But it was Rockefeller, not Romney, whom moderate Republicans saw as “the only man in the party who could beat President Johnson,” UPI said. Even Chafee briefly forgot which man he was there to support on the trip, telling one gathering: “I have come here to give my wholehearted support to Governor Rockefeller – er, I mean Romney.”
Romney finally dropped out of the race in late February after he decided Rockefeller was “using him” as a stalking horse, the columnist Drew Pearson reported. (Ohio Gov. Jim Rhodes compared Romney’s campaign to “watching a duck try to make love to a football.”) Chafee quickly switched his support to Rockefeller, giving the New Yorker crucial cover with other former Romney supporters – though Romney himself declined to endorse him.
‘Classy and demanding type’
It was too little, too late for the liberal Republicans. While Chafee – whom William F. Buckley described at the time as a “classy and demanding type” – supported Rockefeller into the summer, Nixon never lost his commanding lead and was assured of the nomination by the time the Republican National Convention met in Miami in August. (Romney never released his delegates.)
But there was one last defeat in store for Chafee and his allies. To their “shock and dismay,” as columnist Mary McGrory put it, Nixon decided he wanted his running mate to be Maryland Gov. Spiro Agnew, a conservative who’d been with Rockefeller until late in the primary season.
Chafee frantically worked with other moderates – including New York Congressman Charles Goddell, father of the NFL Commissioner Roger Goddell – to decide whether to back Romney or New York City Mayor John Lindsey as an alternative to Agnew. They didn’t pull the trigger and Agnew won easily, but their angst was highly publicized.
“The unusual gesture of pique at Mr. Nixon’s choice of a running mate is but one sign of the fundamental disunity that still plagues the GOP,” wrote Josiah Lee Auspitz, editor of the Ripon Society’s publication.
“The progressive governors are an attractive lot,” McGrory wrote, singling Chafee out as “handsome and able.” Prophetically, she continued: ”But on the national political scene, as they displayed in 1964, they cannot cope with the wily opposition of the right.”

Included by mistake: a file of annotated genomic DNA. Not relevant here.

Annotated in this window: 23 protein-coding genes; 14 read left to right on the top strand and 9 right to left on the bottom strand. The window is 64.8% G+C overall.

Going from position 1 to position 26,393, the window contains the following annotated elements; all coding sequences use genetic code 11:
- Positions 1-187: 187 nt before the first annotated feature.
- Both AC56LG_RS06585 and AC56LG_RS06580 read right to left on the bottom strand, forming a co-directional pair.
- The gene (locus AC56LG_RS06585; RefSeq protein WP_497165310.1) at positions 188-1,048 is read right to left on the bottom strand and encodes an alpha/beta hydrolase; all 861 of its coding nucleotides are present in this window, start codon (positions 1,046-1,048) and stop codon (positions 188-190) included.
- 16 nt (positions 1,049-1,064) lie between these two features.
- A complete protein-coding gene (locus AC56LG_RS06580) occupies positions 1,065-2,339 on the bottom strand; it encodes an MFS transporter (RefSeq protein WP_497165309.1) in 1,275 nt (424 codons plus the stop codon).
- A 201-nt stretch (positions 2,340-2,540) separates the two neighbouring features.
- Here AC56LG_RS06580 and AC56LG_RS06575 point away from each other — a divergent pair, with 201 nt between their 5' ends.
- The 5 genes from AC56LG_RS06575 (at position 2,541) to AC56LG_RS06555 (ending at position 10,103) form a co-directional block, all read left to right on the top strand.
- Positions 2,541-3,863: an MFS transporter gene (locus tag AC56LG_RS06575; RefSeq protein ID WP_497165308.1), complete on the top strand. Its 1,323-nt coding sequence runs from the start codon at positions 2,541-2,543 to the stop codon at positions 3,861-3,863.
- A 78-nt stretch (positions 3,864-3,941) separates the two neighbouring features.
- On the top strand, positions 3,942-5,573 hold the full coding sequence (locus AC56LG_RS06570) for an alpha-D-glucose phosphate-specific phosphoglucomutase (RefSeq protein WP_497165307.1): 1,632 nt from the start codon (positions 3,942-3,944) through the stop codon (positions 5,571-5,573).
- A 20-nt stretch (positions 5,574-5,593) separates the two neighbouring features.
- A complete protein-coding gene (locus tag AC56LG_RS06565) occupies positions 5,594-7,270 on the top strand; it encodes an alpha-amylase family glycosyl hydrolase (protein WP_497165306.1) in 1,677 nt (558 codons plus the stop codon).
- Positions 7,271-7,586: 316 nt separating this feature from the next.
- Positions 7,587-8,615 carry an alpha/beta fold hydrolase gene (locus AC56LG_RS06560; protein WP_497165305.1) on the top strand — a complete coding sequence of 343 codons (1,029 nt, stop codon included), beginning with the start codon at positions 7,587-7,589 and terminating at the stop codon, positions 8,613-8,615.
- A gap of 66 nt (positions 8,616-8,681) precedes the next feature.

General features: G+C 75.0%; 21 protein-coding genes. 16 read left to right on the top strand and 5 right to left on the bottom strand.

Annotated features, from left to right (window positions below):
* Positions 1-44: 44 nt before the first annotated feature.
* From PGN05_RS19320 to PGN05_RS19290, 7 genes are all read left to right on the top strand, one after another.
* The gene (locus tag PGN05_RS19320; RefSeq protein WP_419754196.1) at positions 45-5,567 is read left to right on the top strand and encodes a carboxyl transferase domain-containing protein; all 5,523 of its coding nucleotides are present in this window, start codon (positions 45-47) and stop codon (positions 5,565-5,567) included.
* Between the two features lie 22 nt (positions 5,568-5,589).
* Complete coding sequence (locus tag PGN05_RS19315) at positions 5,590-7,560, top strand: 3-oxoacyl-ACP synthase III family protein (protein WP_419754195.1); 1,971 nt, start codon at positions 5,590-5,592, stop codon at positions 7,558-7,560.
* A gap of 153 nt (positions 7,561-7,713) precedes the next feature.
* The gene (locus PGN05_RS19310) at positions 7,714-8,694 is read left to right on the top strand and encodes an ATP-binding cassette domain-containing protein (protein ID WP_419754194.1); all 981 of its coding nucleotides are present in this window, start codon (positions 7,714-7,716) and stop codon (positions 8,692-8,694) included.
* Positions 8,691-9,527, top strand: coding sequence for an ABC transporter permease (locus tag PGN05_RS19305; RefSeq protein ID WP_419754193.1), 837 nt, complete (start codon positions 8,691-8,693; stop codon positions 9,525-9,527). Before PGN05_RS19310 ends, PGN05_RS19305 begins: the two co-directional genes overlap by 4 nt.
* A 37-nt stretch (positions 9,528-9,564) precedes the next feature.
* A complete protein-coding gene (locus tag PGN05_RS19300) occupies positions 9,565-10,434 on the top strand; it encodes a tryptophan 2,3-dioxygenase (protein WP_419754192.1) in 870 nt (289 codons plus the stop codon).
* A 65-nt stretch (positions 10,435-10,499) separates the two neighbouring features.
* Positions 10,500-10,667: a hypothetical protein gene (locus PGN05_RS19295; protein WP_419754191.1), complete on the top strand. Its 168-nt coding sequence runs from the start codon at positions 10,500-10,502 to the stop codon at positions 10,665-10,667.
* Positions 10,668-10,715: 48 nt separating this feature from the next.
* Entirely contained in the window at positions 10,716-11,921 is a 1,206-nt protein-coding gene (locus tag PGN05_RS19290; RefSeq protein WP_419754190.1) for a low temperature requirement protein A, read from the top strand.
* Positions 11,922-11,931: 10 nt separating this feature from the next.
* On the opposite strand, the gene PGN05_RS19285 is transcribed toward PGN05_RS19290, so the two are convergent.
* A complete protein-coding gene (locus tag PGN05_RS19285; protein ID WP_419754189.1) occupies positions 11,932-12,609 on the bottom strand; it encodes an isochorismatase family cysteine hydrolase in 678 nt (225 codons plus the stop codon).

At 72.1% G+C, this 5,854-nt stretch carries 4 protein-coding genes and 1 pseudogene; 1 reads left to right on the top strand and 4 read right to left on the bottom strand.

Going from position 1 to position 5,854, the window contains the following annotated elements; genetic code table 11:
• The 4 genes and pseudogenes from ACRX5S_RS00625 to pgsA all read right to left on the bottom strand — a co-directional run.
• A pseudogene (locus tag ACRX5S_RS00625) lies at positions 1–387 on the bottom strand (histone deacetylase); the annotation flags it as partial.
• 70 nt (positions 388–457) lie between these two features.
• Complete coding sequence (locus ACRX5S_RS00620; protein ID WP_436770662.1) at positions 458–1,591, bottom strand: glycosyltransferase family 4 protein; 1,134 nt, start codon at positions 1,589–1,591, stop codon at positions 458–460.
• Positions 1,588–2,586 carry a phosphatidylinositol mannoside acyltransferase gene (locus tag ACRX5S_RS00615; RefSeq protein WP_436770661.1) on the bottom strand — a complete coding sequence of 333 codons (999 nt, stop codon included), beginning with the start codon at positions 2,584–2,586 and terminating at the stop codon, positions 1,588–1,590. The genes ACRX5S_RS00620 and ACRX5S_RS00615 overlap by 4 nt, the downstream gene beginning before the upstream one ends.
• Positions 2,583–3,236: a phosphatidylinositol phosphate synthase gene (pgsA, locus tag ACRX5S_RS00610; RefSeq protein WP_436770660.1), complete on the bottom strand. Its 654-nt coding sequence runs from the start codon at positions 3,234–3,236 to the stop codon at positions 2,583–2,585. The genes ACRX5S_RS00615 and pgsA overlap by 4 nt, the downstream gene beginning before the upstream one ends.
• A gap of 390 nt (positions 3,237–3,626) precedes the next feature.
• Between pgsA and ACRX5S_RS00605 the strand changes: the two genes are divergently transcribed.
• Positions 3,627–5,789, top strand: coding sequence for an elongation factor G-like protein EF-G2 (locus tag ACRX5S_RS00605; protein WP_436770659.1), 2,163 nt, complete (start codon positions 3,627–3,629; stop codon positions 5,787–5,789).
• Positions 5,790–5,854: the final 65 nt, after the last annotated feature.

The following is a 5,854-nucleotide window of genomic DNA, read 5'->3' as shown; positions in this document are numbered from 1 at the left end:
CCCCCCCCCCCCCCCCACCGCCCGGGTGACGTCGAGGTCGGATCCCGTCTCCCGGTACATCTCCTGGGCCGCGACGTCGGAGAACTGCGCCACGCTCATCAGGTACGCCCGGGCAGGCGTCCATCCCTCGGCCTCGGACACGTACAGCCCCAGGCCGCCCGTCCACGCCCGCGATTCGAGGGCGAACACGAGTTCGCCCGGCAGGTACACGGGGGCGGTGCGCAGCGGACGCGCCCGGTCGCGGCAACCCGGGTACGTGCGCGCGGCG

Administration posts for both
Nixon was nothing if not Machiavellian, and he found spots for both men in his cabinet, Chafee as Navy secretary until 1972 and Romney as Housing and Urban Development secretary through 1973. Chafee won a U.S. Senate seat in 1976 and held it until his death in 1999. Romney never returned to public life, and died in 1995.
Mitt Romney was 20 and Lincoln Chafee was 14 during the winter of 1967-68, when their fathers were working on Romney’s presidential campaign. Mitt was a Mormon missionary abroad throughout that period, while Linc was still in school. The lessons they learned from their fathers’ experiences, then and later, led them in very different directions.
Chafee stuck to his father’s liberal Republicanism as the party moved steadily to the right, finally leaving the GOP in 2007 and winning his father’s old job as governor with the support of liberals and unions. Romney started out as a moderate Republican in Massachusetts, but has now evolved into a down-the-line conservative in two bids to win the presidential nomination his father failed to get.
At this writing, it looks like New Hampshire will be better to Mitt Romney than it was to his dad. But the jury is still out on whether he’ll win the White House. As for Lincoln Chafee, while he may or may not endorse Barack Obama again, he almost definitely won’t back the son of the man his father once supported so energetically.
Thank you to M. Charles Bakst for suggesting this post. An earlier version incorrectly said John Chafee served in the Senate until shortly before his death in 1999; he died in office after announcing his plans to retire.